What are the Symptoms of Atrial Fibrillation?

Video: Learn about AFib and your heart

The most common symptom: a quivering or fluttering heartbeat

Atrial fibrillation, also called AFib or AF, is the most common type of irregular heartbeat. The abnormal firing of electrical impulses causes the atria (the top chambers in the heart) to quiver (or fibrillate). View an animation of AFib.

Additional common symptoms of AFib

Sometimes people with AFib have no symptoms and their condition is only detectable upon physical examination. Others may experience one or more of these symptoms:

  • General fatigue
  • A rapid and irregular heartbeat
  • Fluttering or “thumping” in the chest
  • Dizziness
  • Shortness of breath and anxiety
  • Weakness
  • Faintness or confusion
  • Fatigue when exercising
  • Sweating
  • Chest pain or pressure (This is a medical emergency. You may be having a heart attack. Call 911 immediately if you have one of these feelings.)

AFib symptom tracker

Track your AFib symptoms (PDF)

Are there different types of AFib?

There are different types of AFib. The symptoms are generally the same, although the duration of the AFib and underlying reasons for it can help medical practitioners classify the type of AFib problems.

  • Paroxysmal fibrillation is when the heart returns to a normal rhythm on its own, or with intervention, within seven days of abnormality. People who have this type of AFib may have episodes only a few times a year or their symptoms may occur every day. These symptoms are very unpredictable and can often turn into a permanent form of AFib.
  • Persistent AFib is an irregular rhythm that lasts for longer than seven days. This type of AFib will not return to a normal sinus rhythm on its own and will require some form of treatment.
  • Longstanding AFib is when the heart is consistently in an irregular rhythm for longer than 12 months.
  • Permanent AFib occurs when the condition lasts indefinitely, and the patient and doctor have decided not to continue trying to restore a normal rhythm.
  • Nonvalvular AFib is AFib not caused by a heart valve issue.

Over a period of time, paroxysmal fibrillation may become more frequent and longer lasting. This sometimes leads to permanent or chronic AFib.

All types of AFib can increase your risk of stroke. Even if you have no noticeable symptoms, you are nearly five times more likely to have a stroke than someone who doesn’t have AFib.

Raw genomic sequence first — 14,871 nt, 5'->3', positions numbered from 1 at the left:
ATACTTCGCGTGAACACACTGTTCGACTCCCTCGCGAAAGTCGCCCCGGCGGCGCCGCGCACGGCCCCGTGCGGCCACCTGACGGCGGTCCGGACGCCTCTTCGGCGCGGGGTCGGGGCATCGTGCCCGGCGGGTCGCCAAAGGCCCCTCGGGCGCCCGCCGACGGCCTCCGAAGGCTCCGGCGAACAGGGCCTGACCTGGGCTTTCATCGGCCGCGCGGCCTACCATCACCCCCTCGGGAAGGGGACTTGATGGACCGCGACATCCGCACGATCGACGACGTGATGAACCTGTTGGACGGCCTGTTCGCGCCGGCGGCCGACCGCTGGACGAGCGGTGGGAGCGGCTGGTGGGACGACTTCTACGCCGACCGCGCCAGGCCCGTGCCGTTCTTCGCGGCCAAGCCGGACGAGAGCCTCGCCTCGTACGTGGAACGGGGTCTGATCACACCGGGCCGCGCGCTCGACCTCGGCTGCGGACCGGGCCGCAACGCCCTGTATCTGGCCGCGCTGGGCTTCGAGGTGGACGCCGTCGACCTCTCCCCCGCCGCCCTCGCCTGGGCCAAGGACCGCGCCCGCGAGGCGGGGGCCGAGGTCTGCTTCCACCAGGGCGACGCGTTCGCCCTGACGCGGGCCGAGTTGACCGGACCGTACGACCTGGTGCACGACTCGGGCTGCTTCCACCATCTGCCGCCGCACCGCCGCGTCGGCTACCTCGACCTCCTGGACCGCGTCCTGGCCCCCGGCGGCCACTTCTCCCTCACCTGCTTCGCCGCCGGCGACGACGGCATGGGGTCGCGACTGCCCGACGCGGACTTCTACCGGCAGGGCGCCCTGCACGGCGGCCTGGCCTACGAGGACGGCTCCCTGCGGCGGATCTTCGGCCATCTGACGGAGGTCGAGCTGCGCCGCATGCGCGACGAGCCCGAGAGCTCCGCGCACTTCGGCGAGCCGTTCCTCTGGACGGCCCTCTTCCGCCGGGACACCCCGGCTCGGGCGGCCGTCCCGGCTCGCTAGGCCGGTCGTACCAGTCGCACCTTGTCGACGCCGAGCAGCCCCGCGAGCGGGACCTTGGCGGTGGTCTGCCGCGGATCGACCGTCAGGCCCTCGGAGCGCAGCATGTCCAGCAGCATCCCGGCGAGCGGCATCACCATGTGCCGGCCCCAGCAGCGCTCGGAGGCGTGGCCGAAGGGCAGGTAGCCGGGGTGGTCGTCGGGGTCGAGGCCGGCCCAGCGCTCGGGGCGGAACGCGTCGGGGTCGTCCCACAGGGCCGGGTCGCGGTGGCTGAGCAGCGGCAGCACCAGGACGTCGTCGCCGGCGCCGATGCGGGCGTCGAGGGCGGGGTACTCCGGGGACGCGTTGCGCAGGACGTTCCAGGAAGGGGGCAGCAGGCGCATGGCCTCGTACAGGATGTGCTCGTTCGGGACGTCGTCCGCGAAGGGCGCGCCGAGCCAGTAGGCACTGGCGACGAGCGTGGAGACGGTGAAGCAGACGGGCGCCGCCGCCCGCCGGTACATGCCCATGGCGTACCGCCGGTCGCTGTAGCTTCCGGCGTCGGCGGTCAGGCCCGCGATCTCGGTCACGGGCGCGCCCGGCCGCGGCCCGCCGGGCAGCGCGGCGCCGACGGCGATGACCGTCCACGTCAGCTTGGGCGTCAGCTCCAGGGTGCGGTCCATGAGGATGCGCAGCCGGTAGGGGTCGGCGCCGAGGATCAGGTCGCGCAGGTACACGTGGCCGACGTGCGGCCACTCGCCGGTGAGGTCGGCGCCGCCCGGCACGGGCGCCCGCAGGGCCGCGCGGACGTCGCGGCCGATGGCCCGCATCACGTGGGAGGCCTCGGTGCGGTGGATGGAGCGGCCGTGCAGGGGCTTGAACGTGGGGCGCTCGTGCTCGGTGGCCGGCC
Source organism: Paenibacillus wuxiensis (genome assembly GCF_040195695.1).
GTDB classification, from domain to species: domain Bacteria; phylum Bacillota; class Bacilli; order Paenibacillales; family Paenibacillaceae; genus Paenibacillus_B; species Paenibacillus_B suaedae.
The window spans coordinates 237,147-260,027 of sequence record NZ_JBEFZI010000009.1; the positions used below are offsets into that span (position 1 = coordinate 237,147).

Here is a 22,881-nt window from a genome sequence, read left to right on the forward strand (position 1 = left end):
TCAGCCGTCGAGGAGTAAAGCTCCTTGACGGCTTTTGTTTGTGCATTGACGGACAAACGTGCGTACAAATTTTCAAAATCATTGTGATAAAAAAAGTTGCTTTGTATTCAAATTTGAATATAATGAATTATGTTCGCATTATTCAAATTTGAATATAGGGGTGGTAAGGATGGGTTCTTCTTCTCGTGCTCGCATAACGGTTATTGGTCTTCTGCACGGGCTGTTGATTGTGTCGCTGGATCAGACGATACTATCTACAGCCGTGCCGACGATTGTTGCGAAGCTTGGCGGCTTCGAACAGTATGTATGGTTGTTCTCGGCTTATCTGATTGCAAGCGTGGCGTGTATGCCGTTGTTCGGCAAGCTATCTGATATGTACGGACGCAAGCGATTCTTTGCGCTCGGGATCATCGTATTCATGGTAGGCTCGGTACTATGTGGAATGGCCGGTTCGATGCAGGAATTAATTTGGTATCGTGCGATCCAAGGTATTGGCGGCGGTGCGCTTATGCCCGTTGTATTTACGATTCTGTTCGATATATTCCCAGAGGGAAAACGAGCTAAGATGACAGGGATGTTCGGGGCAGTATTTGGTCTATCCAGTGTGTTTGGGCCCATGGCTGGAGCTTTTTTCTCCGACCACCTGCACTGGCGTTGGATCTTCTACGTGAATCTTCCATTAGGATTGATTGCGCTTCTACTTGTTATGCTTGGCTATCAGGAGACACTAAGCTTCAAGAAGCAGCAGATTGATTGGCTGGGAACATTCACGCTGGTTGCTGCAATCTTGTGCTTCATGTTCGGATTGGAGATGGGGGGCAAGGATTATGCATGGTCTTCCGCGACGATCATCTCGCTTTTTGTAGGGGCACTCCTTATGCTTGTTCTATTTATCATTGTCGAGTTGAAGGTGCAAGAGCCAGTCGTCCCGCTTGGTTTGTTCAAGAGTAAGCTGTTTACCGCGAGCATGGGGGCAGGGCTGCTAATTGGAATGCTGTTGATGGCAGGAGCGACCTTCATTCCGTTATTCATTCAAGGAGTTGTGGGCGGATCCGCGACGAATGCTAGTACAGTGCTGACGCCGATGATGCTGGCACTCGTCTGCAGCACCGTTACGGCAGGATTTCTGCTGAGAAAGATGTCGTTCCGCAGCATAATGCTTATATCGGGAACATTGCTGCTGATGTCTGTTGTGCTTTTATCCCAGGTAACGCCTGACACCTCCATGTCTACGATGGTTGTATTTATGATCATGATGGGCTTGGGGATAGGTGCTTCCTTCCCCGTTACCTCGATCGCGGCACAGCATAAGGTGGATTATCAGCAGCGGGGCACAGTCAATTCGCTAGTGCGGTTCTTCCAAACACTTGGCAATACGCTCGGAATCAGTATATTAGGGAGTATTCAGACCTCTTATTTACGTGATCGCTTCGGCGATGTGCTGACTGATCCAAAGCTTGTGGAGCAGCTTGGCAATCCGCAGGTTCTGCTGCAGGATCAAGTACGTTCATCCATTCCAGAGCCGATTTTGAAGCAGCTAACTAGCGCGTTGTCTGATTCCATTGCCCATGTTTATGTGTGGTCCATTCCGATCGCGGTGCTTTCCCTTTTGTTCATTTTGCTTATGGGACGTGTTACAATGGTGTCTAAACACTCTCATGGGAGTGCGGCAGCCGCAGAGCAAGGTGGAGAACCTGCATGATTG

How are heart attack symptoms different from AFib symptoms?

Fluttering and palpitations are symptoms of AFib. Those feelings are the key difference between AFib and a heart attack. But many heart problems have similar warning signs. If you think you may be having a heart attack, don’t delay. Get emergency help by calling 911 immediately.

A heart attack is a blockage of blood flow to the heart. This often is caused by a clot or buildup of plaque lodging in the coronary artery (a blood vessel that carries blood to part of the heart muscle). A heart attack can damage or destroy part of your heart muscle. Some heart attacks are sudden and intense. Most start slowly, with mild pain or discomfort. Often people affected aren’t sure what's wrong and wait too long before getting help.

People living with AFib should know warning signs of a heart attack or stroke

Having AFib can put you at an increased risk for stroke and heart attack. Here are the warning signs you should be aware of:

Heart attack warning signs

Chest discomfort

Most heart attacks involve discomfort in the center of the chest that lasts more than a few minutes, or that goes away and comes back. It can feel like uncomfortable pressure, squeezing, fullness or pain.

Discomfort in other areas of the upper body

Symptoms can include pain or discomfort in one or both arms, the back, neck, jaw or stomach.

Shortness of breath

With or without chest discomfort.

Other signs

Breaking out in a cold sweat, nausea or lightheadedness.

Stroke warning signs

Spot a stroke F.A.S.T., whether these warning signs are what you are feeling or you notice them in someone else:

  • Face drooping: Does one side of the face droop, or is it numb? Ask the person to smile.
  • Arm weakness: Is one arm weak or numb? Ask the person to raise both arms. Does one arm drift downward?
  • Speech difficulty: Is their speech slurred? Are they unable to speak, or are they hard to understand? Ask the person to repeat a simple sentence, like "The sky is blue." Could they repeat the sentence correctly?
  • Time to call 911: If the person shows any of these symptoms, even if the symptoms go away, call 911 and get them to the hospital immediately.

Call 911 immediately if you notice one or more of these symptoms, even if they are temporary or seem to disappear.

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